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Review: About A Boy

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Hugh Grant has built his career playing a particular type of character–the dapper, charming, harmless, handsome, loveable Englishman–in a series of romantic comedies chiefly dating back to 1995′s Four Weddings and a Funeral. He’s played that sort of character so frequently and so well that he’s become almost an archetype unto himself, a cottage industry of disarming smiles and floppy hair guaranteed to make an audience feel better just for having watched him on screen.

About A Boy (2002)
Grade: A-
Directed By: Chris Weitz Paul Weitz
Written By: Peter Hedges Chris Weitz Paul Weitz
Starring: Hugh Grant Toni Collette Nicholas Hoult Rachel Weisz
Studio: Universal

And that’s why casting Grant as Will, the lead character in About A Boy, works so brilliantly. Will displays many of the traditional Grantian qualities: he’s charming, and handsome, and lovable, especially to single women… at least at first, until they get to know him and realize that he’s actually self-absorbed and immature and incapable of genuine attachment to other people. Will’s lived his entire life on the royalties earned by a spectacularly successful Christmas song his father wrote, and so consequently does nothing and contributes nothing and, by his own admission, IS nothing. A likeable nothing, perhaps, but a nothing nonetheless.

Will represents the complete inversion, nearly bordering on deconstruction, of Hugh Grant’s popular filmic persona. The audience’s pre-conceived notion of what a Hugh Grant character will be like plays perfectly against the kind of person Will actually is. All the pieces are there, but don’t add up a whole Hugh, or at least not to the expected Hugh. Grant seems to relish the opportunity to play somewhat against type and gives a richer performance than I’ve seen from him in quite some time, quite possibly the best performance of his career.

Could other actors have played this part as well as Grant? Perhaps. But the mere fact that Grant is playing Will adds a context to the character that no other actor could have brought in quite the same way. Credit directors Chris Weitz and Paul Weitz (the original American Pie) for picking the right actor for the role and then helping him craft such a fine performance.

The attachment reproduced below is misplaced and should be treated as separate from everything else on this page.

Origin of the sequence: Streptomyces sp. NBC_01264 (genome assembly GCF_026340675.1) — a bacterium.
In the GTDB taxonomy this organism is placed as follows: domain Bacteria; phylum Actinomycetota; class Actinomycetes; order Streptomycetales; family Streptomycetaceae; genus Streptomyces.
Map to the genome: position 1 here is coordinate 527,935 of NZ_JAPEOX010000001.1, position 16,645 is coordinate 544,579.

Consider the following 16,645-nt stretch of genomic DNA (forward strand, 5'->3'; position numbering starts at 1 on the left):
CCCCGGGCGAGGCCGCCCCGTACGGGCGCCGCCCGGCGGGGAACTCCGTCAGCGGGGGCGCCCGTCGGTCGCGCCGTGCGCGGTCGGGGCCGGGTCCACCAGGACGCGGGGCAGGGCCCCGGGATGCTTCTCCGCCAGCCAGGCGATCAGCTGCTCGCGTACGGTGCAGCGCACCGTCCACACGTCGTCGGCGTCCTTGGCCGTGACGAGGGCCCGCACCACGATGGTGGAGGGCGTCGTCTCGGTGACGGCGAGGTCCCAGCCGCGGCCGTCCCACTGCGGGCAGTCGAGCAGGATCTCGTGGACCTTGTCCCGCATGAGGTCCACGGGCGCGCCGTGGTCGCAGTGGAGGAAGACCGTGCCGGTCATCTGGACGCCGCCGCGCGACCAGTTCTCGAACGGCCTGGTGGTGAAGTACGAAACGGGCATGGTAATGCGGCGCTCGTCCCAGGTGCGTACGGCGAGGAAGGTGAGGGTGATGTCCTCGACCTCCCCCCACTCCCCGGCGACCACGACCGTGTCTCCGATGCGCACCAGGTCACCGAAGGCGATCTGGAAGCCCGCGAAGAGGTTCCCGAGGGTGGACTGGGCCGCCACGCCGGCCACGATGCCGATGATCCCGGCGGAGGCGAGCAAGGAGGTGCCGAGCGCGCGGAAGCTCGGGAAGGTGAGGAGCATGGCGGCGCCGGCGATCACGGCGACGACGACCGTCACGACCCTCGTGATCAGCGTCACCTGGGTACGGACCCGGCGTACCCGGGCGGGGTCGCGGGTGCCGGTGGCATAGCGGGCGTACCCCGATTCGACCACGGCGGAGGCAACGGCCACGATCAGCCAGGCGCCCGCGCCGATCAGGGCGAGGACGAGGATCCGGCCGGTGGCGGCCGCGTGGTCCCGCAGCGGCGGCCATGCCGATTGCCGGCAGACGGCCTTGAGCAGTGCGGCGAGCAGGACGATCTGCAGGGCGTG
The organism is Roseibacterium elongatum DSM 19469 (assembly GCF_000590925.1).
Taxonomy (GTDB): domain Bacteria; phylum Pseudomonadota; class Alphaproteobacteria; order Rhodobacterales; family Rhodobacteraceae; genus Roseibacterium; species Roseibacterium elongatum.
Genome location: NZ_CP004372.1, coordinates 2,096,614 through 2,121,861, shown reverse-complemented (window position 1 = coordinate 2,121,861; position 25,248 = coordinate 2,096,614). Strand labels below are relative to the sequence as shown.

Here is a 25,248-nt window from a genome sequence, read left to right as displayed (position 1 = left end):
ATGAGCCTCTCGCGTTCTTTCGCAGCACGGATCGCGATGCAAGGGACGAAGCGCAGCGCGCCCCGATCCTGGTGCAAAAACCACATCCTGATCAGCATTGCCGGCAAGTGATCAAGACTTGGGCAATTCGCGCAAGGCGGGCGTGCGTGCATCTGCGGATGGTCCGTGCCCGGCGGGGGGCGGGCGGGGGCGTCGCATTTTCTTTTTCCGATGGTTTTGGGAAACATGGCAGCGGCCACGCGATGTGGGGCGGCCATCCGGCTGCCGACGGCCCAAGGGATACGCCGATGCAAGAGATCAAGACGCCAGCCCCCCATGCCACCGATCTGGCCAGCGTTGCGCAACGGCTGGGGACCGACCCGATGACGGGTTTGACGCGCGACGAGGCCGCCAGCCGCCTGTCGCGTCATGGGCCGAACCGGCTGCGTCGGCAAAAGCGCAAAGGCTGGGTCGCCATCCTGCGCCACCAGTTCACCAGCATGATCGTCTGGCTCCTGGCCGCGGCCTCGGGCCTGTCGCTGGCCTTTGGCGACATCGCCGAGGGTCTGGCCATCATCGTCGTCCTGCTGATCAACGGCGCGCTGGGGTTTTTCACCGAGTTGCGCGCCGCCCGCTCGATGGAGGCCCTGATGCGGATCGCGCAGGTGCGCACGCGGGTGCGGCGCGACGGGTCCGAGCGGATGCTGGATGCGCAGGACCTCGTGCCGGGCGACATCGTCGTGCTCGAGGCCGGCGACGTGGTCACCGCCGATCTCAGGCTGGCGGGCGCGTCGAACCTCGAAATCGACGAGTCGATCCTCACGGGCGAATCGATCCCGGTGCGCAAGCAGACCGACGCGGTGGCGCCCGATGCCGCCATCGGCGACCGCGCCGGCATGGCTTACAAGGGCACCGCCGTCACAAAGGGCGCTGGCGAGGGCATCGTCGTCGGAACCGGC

After a blind date introduces Will to the world of dating single mothers–wounded, sexually voracious and as fearful of commitment as he is–he decides to attend a single-parenting support group in hopes of meeting more of these lovely, fractured, easily-disposed-of creatures. What he indirectly finds instead is Marcus (Nicholas Hoult), a 12-year-old boy desperately in need of a father figure who eventually helps Will discover the good, worthwhile person hiding inside him.

Marcus is sensitive, deeply caring and courageous… all things Will is not. He’s far more mature and emotionally developed than thirty-eight-year-old Will. Marcus also displays a wisdom far beyond his twelve years and senses what the future holds for him if he and his mother don’t get some “backup.” He elects Will for that role whether Will wants to fill it or not. Hoult, in his first major motion picture, invests Marcus with intelligence, integrity and a stability that keeps him grounded amidst the uncertainty surrounding his life.

Toni Collette‘s performance as Fiona, Marcus’ neo-hippie mother grappling with depression, must also be commended. Do we have a more fluid, chameleonic actress working right now than Collette? She disappears completely within her roles and truly seems to be an entirely different person from picture to picture. Here, she expresses Fiona’s depression and self-absorption with grace and subtlety; the part could easily have been mangled into a shrieking, melodramatic mess by a lesser actress, but Collette’s restraint works beautifully.

The screenplay (by the Weitzes with Peter Hedges, based on the novel by Nick Hornby) stays mainly to the light-n-breezy comedy side of the road but occasionally veers over into deeper dramatic territory, especially during scenes featuring Collette. But the film never feels weighted down or off-course during those moments. The characters never feel trite or one-dimensional; even Will, who admits to being shallow, is nowhere near as shallow as he fears.

The movie’s called “About A Boy,” but just which boy the movie’s title refers to is debatable: the movie does indeed feature a precocious twelve-year-old, but really is about a thirty-eight-year-old boy, trapped in his room with only himself and his toys, who must learn to build a bridge and let others onto his island.

Written by Allen

February 13th, 2003 at 3:00 pm

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